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Curious about Profession


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I am curious about everyones profession. I have noticed that numerous people that are affected with dysautonomia have worked in the health field. Correct me if I am wrong but it seems like I remember reading that this could come from being exposed to some kind of viral thing. I have been a nurse for 17 years and I am sure I was exposed to almost everything imaginable. I am just curious if anyone else thinks working in the health care field could be where we was exposed to something???? Or maybe I am just confused. By the way, I no longer work, my wonderful boss gave me the option of quitting or being fired due to all my absentence, I refused to be bullied by her and told her I was going to take a medical leave which I am on now so I can keep my insurance. I am currently in the process of getting on disability. My biggest problem is passing out 3 to 4 times a week and the fatigue.

Paige

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paige, sorry I 'm in school to be a teacher, although I was going for respiratory therapy. When I was born I did however get a very bad strep infection which developed into menengitis. I dont know if that had anything with it though. Maybe my bodys chemistry was altered or something. That is an interesting question though. I have noticed a lot of nurses on this site as well. It will be interesting to see everyones answers.

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I'm trained as a biologist (B.S. and M.S.). I worked as a teacher for several years; for the past six years I've worked for local govt as a land use planner/ land protection and restoration specialist.

I lived and worked in Africa for 2 years, and I have sometimes wondered if I came in contact with an infectious agent that knocked my system out of whack, since that is really when the symptoms started. I've also had Lyme disease.

I have 3 sisters and one of them was recently also diagnosed with POTS (she is a health care professional, btw--a physical therapist). So anyway, I also suspect a genetic connection.

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I'm an RN too (have been for 8 yrs), BUT my symptoms started long before I got into the medical field. Not quite sure where mine stems from. I know it shows it's ugly head after the birth of my first child but I think some of my family members may have it and just haven't been properly diagnosed-Imagine that?!!!!!!

Danelle

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I'm a behavior analyst--have specialized in autism intervention for all of the 18 years of my career. I'm also a Ph.D. student in Educational Psychology & Special Education, with the core of my course work in applied behavior analysis.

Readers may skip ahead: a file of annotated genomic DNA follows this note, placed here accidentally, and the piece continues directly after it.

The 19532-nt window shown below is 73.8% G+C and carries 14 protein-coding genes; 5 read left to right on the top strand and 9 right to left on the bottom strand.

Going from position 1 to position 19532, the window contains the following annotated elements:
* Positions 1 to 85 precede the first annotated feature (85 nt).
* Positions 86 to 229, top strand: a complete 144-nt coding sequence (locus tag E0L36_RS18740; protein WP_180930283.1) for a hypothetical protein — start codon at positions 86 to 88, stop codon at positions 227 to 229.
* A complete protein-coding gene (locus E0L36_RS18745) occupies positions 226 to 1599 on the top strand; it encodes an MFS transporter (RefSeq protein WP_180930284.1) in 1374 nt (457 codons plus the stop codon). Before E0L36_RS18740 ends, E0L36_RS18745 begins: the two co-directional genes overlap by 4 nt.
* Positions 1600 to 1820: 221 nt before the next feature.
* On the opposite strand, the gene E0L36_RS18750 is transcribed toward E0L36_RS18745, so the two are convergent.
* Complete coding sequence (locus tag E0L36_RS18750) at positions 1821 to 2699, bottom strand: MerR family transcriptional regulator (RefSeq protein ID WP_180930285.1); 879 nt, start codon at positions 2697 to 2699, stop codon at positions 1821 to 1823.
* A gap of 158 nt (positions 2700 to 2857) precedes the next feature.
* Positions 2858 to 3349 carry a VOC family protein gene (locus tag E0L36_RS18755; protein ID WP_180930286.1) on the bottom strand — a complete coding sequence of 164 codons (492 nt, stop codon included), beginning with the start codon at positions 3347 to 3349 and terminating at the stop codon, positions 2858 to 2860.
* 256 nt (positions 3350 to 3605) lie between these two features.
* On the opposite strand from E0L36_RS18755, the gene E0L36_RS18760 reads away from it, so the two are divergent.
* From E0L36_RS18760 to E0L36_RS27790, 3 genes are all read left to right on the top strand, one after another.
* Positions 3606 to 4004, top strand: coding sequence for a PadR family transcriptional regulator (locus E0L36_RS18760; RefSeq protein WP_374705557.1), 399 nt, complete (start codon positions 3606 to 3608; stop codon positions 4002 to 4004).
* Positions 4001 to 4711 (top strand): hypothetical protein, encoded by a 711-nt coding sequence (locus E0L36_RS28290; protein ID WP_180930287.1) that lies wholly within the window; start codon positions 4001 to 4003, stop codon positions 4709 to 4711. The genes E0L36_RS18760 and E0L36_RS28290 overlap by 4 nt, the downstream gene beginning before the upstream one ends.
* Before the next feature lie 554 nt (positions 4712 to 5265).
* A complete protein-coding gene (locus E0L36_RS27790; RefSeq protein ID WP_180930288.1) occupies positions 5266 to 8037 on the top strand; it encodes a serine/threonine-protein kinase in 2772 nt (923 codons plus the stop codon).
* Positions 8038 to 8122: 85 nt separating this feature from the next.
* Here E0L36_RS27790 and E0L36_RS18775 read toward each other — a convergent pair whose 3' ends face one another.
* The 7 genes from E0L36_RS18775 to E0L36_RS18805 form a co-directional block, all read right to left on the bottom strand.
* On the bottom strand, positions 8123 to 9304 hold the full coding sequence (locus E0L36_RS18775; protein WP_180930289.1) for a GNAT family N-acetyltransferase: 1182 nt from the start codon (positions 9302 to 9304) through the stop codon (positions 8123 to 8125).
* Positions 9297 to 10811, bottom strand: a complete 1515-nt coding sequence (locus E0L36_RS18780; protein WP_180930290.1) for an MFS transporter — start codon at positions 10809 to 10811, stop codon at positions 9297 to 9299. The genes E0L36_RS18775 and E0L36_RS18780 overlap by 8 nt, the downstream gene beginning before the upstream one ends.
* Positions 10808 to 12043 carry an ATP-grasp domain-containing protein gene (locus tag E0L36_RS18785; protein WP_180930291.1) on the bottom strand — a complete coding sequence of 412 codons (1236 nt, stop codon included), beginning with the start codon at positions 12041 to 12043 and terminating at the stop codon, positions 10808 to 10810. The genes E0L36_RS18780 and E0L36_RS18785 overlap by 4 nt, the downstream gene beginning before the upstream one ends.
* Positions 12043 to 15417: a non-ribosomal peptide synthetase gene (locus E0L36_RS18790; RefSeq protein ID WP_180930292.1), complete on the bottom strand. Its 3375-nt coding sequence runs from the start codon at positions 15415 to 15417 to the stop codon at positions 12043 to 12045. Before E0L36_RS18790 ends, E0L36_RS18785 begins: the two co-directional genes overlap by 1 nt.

Nina

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I was a nurse. My extreme fatigue started and I was told I had a virus and I would be better in ten days. It has now been 2 years.

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O.k I'm the odd ball...... I was a letter carrier for the USPS . I also have family members that I feel have it but haven't been diagnosed properly yet.

I was CONSTANTLY exposed to all sorts of viruses. ( You'd be amazed at how people will answer the door and sneeze on you :) )

I dont beleive I'll ever know the positive reason how I contracted this!

There does seem to be alot of nurses on this site but then again nursing is a big career field and also nurses seem to research these things quicker than the rest of us. They just know where to look and what to look for. ( more education and interest in how the body SHOULD function? maybe? :) )

Enough pretending to know what I'm talking about B)

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I'm not a nurse, but I play one on TV. (Just kidding. B) )

Actually, nurse was a silly nickname when I was a kid--I was always the go-to person -- and still am, actually -- when people wanted to know how to treat this or that.

I'm an editor of English language arts and literature textbooks and other products for grades 6-12. :)

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Me: defense / aerospace industry consultant. The only viruses I'm exposed to on a regular basis are of the computer variety!

One theory I've seen regarding the apparent fact that a disproportionate number of people with dysautonomias come from the health care profession - particularly nurses - is that such people are FAR less willing to accept traditional 'brush off' diagnoses like anxiety or panic disorders. Of course, both anxiety and panic are real disorders - but they are, of course, different from POTS and IST, though symptoms can often overlap. As many of us have experienced first-hand, doctors not familiar with POTS, IST or the other dysautonmias may chalk up a symptom like tachycardia (once a basic cardiac workup rules out any structural heart disease, and thyroid and other 'organic causes' are ruled out) to anxiety. Someone with some degree of medical knowledge may be more inclined to question this diagnosis, push for a second opinion, assert his/herself with doctors, etc. and ultimately get the RIGHT diagnosis.

RunnerGirl

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At the moment I'm unemployed. This is also my first semester not going to college- where I was studying to become a nurse. When I started going to college I already had POTS, but one semester in, I started having seizures. Because I haven't found a cure (and most likely never will), the possibilty of becoming a nurse is pretty much impossible. Most of the women in my family (including my mother) are nurses, but none of them have POTS. Luckily, I've found a new passion, and when my health gets to apoint where I have control, I plan to go to culinary school.

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Hello,

I'm a sales/ major accounts manager within the telecommunications industry, specialising in satellite telecommunications.

(this really is not as interesting as it sounds :) )

It is really interesting is to see the varied professions that we work within.

Take care everyone

Louby

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i was a nurse till last year. for 30 years. back in the days you didn't even wear gloves! i think runnergirl has a good point. i think my experiences have taught me to be more aggressive about getting care. to be a real advocate for myself, although i've been called crazy more than once. ;) but if it is a viral thing, i think everyone who is vulnerable will be exposed regardless of profession. too much stuff out there now not to get exposed. morgan